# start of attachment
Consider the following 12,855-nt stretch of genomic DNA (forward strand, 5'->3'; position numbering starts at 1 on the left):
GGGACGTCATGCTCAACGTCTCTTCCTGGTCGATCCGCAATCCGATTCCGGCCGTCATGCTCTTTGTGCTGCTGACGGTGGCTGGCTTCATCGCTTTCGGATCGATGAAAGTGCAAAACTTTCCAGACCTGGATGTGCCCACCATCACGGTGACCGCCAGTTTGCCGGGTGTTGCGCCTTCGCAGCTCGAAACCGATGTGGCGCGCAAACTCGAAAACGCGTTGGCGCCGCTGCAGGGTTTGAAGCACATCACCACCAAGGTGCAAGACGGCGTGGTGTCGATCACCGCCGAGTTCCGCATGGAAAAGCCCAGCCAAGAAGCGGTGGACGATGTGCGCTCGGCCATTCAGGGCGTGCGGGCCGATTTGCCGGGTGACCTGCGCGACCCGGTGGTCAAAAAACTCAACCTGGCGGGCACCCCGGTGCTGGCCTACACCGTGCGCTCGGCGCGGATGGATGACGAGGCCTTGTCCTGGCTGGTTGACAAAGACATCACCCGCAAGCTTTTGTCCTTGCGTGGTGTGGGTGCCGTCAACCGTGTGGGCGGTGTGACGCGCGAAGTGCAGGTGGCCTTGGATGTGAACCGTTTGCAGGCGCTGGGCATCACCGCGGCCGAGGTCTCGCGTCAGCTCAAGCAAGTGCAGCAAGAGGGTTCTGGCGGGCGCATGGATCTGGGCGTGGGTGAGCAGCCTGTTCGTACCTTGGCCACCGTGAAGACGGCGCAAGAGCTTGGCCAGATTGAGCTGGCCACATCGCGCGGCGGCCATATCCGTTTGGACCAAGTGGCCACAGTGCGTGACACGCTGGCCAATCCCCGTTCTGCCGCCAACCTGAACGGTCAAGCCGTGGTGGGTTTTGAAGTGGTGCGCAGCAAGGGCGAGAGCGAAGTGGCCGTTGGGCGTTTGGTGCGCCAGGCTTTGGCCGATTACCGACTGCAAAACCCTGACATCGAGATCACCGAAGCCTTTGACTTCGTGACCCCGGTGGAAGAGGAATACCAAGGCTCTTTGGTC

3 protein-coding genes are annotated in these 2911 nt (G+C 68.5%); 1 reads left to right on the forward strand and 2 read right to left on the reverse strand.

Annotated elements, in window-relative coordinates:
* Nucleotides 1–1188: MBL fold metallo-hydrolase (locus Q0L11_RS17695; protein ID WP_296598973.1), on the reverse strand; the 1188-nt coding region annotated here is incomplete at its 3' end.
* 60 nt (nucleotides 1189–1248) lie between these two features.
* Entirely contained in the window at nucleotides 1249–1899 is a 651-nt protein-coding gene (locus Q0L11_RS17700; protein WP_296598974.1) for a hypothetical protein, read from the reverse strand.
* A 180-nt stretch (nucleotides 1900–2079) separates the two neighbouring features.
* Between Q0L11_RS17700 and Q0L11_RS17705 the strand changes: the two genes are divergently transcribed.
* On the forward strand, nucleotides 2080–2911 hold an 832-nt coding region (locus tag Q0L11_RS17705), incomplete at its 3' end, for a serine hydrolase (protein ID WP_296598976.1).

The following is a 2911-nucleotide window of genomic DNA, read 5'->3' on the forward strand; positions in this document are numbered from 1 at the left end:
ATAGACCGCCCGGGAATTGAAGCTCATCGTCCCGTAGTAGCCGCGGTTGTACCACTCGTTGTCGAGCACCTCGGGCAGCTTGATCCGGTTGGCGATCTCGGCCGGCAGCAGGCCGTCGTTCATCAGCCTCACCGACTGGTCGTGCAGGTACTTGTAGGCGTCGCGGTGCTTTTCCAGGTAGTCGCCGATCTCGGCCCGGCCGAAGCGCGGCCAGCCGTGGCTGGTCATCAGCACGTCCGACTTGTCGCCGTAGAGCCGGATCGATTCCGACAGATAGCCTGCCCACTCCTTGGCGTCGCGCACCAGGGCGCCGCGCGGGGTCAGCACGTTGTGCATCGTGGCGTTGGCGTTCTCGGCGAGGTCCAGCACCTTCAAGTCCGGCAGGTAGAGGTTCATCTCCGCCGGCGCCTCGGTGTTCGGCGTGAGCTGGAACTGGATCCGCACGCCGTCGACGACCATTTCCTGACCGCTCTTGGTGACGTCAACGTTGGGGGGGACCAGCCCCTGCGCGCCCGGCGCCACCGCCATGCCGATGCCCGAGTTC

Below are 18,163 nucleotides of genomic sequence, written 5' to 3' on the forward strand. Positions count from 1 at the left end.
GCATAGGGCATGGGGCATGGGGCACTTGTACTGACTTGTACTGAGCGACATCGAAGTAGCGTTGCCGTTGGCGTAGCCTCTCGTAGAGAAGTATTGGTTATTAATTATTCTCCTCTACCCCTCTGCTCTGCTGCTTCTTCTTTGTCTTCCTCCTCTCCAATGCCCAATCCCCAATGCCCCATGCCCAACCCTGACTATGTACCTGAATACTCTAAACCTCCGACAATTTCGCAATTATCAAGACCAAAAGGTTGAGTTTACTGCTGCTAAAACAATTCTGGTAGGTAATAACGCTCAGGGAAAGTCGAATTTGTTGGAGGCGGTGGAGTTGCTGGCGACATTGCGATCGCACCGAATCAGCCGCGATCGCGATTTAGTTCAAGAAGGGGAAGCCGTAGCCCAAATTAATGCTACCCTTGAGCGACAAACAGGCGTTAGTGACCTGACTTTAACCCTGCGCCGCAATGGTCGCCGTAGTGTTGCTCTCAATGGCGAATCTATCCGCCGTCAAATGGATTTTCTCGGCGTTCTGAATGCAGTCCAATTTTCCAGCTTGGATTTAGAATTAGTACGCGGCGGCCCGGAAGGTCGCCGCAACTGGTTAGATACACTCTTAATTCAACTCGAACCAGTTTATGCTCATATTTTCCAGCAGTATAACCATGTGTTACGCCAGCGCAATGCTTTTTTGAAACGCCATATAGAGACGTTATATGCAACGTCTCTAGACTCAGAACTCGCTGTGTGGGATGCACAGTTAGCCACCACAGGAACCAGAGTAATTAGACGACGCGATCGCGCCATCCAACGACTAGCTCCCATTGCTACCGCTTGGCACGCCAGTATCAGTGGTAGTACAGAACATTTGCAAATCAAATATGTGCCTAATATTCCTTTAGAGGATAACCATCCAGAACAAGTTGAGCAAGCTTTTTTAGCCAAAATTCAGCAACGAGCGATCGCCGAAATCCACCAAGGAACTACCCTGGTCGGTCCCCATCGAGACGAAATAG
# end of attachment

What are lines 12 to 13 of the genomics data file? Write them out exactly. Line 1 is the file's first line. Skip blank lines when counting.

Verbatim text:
ATAGACCGCCCGGGAATTGAAGCTCATCGTCCCGTAGTAGCCGCGGTTGTACCACTCGTTGTCGAGCACCTCGGGCAGCTTGATCCGGTTGGCGATCTCGGCCGGCAGCAGGCCGTCGTTCATCAGCCTCACCGACTGGTCGTGCAGGTACTTGTAGGCGTCGCGGTGCTTTTCCAGGTAGTCGCCGATCTCGGCCCGGCCGAAGCGCGGCCAGCCGTGGCTGGTCATCAGCACGTCCGACTTGTCGCCGTAGAGCCGGATCGATTCCGACAGATAGCCTGCCCACTCCTTGGCGTCGCGCACCAGGGCGCCGCGCGGGGTCAGCACGTTGTGCATCGTGGCGTTGGCGTTCTCGGCGAGGTCCAGCACCTTCAAGTCCGGCAGGTAGAGGTTCATCTCCGCCGGCGCCTCGGTGTTCGGCGTGAGCTGGAACTGGATCCGCACGCCGTCGACGACCATTTCCTGACCGCTCTTGGTGACGTCAACGTTGGGGGGGACCAGCCCCTGCGCGCCCGGCGCCACCGCCATGCCGATGCCCGAGTTC

Below are 18,163 nucleotides of genomic sequence, written 5' to 3' on the forward strand. Positions count from 1 at the left end.